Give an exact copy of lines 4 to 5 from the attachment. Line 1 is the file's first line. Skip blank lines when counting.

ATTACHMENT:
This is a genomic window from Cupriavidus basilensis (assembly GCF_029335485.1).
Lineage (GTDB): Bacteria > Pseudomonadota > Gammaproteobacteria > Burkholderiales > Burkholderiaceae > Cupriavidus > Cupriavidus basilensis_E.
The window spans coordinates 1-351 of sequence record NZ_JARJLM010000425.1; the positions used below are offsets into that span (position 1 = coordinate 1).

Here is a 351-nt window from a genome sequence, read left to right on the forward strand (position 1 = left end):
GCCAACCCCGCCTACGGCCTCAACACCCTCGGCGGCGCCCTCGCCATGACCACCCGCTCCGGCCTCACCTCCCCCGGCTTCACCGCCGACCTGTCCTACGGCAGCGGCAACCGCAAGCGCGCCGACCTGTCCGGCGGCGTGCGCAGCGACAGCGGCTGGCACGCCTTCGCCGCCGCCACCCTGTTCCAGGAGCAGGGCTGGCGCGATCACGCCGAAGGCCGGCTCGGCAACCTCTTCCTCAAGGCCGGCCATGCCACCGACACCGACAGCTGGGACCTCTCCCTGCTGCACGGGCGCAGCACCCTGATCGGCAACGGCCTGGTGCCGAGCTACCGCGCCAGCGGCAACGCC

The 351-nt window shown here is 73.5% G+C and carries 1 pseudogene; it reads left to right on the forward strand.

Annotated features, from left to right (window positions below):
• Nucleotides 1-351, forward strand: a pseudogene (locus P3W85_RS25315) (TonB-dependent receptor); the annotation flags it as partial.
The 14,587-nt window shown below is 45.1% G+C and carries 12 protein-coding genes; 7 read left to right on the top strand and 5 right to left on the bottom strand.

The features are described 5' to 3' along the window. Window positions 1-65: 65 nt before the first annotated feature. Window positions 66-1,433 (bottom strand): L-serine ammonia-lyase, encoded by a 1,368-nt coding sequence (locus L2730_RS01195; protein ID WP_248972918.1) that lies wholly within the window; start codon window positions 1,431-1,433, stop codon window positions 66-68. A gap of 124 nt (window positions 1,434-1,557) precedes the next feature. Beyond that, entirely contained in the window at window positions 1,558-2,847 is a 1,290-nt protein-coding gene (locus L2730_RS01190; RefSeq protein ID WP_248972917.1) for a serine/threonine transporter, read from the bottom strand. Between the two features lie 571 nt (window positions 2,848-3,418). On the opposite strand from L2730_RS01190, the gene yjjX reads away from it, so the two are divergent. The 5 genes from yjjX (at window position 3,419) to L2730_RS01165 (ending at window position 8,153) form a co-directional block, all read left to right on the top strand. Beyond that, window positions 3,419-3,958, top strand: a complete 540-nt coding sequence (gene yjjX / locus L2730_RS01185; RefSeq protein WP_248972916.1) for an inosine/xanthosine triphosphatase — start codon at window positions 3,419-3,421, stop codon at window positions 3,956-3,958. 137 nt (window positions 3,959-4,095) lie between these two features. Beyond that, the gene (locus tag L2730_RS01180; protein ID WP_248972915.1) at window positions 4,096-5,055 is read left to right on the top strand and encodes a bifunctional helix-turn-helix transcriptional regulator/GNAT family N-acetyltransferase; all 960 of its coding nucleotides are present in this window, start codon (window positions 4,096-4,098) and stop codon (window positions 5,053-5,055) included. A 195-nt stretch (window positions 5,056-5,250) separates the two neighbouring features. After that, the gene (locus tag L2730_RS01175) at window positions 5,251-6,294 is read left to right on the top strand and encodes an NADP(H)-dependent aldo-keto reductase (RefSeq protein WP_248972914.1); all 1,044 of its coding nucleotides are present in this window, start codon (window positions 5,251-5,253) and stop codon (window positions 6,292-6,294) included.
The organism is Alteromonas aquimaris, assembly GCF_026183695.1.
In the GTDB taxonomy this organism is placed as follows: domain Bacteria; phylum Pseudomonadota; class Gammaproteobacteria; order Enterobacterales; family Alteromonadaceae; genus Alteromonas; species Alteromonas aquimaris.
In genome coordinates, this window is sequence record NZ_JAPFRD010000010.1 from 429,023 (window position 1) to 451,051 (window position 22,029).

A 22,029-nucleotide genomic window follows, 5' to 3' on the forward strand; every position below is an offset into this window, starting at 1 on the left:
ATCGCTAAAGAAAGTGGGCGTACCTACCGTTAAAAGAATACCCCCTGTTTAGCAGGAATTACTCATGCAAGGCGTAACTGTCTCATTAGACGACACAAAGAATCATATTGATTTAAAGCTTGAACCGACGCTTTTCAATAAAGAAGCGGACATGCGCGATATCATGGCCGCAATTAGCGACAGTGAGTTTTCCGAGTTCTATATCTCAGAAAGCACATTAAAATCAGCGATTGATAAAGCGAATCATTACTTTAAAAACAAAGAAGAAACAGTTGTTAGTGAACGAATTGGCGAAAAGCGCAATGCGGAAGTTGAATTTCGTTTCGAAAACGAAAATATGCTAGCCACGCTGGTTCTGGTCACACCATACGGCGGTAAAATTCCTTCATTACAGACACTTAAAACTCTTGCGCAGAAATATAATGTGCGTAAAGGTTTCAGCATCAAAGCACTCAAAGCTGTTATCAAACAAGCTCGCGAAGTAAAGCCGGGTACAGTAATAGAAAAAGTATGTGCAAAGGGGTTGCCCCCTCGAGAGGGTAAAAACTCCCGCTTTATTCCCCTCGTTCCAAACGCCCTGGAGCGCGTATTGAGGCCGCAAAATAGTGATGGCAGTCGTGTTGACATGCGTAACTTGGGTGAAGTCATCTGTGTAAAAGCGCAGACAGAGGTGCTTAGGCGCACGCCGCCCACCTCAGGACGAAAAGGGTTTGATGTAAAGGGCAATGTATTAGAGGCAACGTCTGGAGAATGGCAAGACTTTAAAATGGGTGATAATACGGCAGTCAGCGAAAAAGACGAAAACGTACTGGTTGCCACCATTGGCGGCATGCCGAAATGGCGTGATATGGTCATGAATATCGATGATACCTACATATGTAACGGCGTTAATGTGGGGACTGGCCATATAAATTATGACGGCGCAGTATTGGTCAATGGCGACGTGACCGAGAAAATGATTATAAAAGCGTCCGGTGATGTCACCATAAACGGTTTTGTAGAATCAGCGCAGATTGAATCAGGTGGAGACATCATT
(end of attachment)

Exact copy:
Here is a 351-nt window from a genome sequence, read left to right on the forward strand (position 1 = left end):
GCCAACCCCGCCTACGGCCTCAACACCCTCGGCGGCGCCCTCGCCATGACCACCCGCTCCGGCCTCACCTCCCCCGGCTTCACCGCCGACCTGTCCTACGGCAGCGGCAACCGCAAGCGCGCCGACCTGTCCGGCGGCGTGCGCAGCGACAGCGGCTGGCACGCCTTCGCCGCCGCCACCCTGTTCCAGGAGCAGGGCTGGCGCGATCACGCCGAAGGCCGGCTCGGCAACCTCTTCCTCAAGGCCGGCCATGCCACCGACACCGACAGCTGGGACCTCTCCCTGCTGCACGGGCGCAGCACCCTGATCGGCAACGGCCTGGTGCCGAGCTACCGCGCCAGCGGCAACGCC